A CT of your spine is like being exposed to 6 months of background radiation that you experience on a day to day basis. A CT of a joint is much less; it is only about 3 hours of background radiation. Here is a great article on the different amounts of radiation depending on what is being scanned.
However, once again, you are non-weight bearing and not moving your body for what is often an injury or a pain that happens when you move.
X-rays are cheap, low dose in radiation, quick, and give us a lot of information about bone and joint structure, alignment, and the nice thing is that it is weight bearing! That’s right, when you have hip, knee, ankle or foot pain that could be arthritis, we can ask for x-rays to be done while the patient is putting weight through those joints. It is amazing the difference that we see between an x-ray done on the same patient in a non-weight bearing versus weight bearing position. And it often will influence what treatments we will offer them.
Additionally, if it hurts to do something in a certain position, then we can put the patient in that position and take a picture of it.
The only downside is that x-rays are only good for bone (in the sports medicine world) injuries and joint injuries. They don’t tell us much about soft tissue injuries, but we can see certain things on x-rays that give us ideas about soft tissue injuries (like muscle, tendon, and ligaments) but we can’t see those tissues directly.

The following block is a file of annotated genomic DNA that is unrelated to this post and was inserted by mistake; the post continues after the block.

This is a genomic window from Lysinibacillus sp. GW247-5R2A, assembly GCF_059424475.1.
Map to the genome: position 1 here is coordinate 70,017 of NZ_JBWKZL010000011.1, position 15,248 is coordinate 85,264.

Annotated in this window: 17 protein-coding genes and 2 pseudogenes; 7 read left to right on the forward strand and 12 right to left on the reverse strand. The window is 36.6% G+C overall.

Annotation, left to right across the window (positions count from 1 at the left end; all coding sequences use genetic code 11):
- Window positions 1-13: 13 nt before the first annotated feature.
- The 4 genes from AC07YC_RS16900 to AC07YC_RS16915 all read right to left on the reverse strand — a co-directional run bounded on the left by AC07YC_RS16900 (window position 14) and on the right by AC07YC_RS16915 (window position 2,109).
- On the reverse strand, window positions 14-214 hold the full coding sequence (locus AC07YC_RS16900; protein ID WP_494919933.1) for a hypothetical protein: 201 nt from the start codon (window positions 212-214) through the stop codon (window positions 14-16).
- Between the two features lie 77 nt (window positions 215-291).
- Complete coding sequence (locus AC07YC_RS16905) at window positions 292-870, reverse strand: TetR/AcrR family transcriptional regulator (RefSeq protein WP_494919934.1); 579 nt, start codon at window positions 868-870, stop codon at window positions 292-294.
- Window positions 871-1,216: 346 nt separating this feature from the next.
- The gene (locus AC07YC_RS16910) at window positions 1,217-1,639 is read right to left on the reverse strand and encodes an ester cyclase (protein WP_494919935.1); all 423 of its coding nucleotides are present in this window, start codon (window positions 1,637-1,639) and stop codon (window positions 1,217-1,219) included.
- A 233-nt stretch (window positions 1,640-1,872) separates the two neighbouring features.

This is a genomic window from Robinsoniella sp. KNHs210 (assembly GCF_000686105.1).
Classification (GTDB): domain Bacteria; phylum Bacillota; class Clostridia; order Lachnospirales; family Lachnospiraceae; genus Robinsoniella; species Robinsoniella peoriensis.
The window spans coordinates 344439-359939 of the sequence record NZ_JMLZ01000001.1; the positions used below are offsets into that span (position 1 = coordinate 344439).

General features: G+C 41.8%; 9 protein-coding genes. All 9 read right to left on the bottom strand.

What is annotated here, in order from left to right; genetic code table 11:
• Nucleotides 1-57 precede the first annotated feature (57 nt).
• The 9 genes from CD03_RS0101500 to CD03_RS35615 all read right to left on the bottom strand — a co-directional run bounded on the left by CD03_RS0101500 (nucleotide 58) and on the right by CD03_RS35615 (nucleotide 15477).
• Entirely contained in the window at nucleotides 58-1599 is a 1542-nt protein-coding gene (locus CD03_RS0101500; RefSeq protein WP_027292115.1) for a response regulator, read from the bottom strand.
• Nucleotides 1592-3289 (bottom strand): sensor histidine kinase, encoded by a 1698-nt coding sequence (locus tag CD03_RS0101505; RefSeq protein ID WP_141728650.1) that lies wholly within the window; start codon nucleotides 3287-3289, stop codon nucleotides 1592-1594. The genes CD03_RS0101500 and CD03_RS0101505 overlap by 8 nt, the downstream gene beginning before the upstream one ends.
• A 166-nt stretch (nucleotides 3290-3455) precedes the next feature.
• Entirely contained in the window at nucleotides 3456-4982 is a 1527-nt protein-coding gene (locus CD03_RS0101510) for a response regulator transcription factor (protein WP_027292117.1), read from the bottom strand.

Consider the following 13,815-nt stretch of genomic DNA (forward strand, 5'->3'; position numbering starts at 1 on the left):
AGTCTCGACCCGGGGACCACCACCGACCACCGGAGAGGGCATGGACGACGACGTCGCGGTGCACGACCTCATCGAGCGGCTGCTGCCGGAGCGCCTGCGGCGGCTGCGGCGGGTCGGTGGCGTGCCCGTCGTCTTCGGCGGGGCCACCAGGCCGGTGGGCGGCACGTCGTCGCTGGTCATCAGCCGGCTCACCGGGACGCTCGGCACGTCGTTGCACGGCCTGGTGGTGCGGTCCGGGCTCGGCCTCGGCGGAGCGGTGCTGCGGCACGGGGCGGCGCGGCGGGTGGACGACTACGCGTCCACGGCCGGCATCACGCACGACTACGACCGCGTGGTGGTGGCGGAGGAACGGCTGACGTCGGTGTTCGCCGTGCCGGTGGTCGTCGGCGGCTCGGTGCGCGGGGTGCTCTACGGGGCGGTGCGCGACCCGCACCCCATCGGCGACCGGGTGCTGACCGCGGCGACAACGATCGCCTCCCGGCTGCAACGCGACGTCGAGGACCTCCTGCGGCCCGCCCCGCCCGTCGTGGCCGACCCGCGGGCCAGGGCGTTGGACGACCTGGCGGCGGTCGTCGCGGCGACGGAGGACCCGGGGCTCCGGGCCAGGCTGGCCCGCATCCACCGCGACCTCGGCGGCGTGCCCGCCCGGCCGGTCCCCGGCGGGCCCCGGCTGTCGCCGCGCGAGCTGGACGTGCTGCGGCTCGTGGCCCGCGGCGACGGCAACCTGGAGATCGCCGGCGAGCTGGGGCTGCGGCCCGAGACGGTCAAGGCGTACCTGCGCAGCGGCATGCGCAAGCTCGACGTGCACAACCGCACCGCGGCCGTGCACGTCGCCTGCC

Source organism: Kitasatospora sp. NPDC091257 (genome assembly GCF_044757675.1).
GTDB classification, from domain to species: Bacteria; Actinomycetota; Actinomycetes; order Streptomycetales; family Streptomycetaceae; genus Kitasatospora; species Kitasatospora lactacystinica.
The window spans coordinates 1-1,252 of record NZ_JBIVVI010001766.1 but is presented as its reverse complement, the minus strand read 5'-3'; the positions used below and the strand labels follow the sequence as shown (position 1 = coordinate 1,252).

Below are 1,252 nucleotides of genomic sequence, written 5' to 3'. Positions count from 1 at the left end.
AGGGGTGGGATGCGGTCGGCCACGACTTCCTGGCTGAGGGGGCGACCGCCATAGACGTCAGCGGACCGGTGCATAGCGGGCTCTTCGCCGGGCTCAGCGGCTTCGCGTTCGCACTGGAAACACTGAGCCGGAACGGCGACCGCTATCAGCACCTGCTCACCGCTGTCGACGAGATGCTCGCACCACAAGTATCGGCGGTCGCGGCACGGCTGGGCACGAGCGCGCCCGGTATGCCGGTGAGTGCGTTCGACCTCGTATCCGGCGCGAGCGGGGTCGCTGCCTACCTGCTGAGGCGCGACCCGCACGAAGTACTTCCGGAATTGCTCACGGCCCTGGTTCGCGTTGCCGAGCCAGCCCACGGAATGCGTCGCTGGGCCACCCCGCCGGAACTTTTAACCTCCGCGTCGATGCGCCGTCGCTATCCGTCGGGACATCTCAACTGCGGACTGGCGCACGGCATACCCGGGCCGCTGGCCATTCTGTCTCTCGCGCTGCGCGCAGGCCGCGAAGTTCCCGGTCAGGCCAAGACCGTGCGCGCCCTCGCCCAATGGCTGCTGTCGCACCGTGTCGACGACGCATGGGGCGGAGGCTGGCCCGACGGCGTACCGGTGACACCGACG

Ultrasounds are undervalued and underappreciated when it comes to musculoskeletal injuries or concerns. They see soft tissues, blood flowing in the body, the surface of bones, the outer limits of joints, and the best thing is that it is a MOVING IMAGE. Yup. That’s right. Moving.
This means that when the patient says “Doc, it hurts when I dod this…”, then we can actually get them to do that when we are ultrasounding them. We can see how parts move in relation to each other. It is a functional test that gives us an incredible amount of information.
The test requires the ultrasonographer (person who does the ultrasound) to have specific and specialized training for musculoskeletal imaging, but we are very fortunate to have a few very good ultrasonographers in Muskoka. So you don’t have to drive out of town to get a test. You might need to wait a bit, but that should not stop a patient from starting their rehabilitation.
Is waiting ok? Should you have a test before you start rehabilitation?
Sure you can wait, but while you wait for a test, which may be weeks, muscles will atrophy (get smaller and weaker), joints will become more unstable, cartilage will further be stressed and damaged. As a comprehensive rehabilitation team, as we have at Reactivate, we work together with the best possible diagnosis at hand and treat patients while they wait for the tests.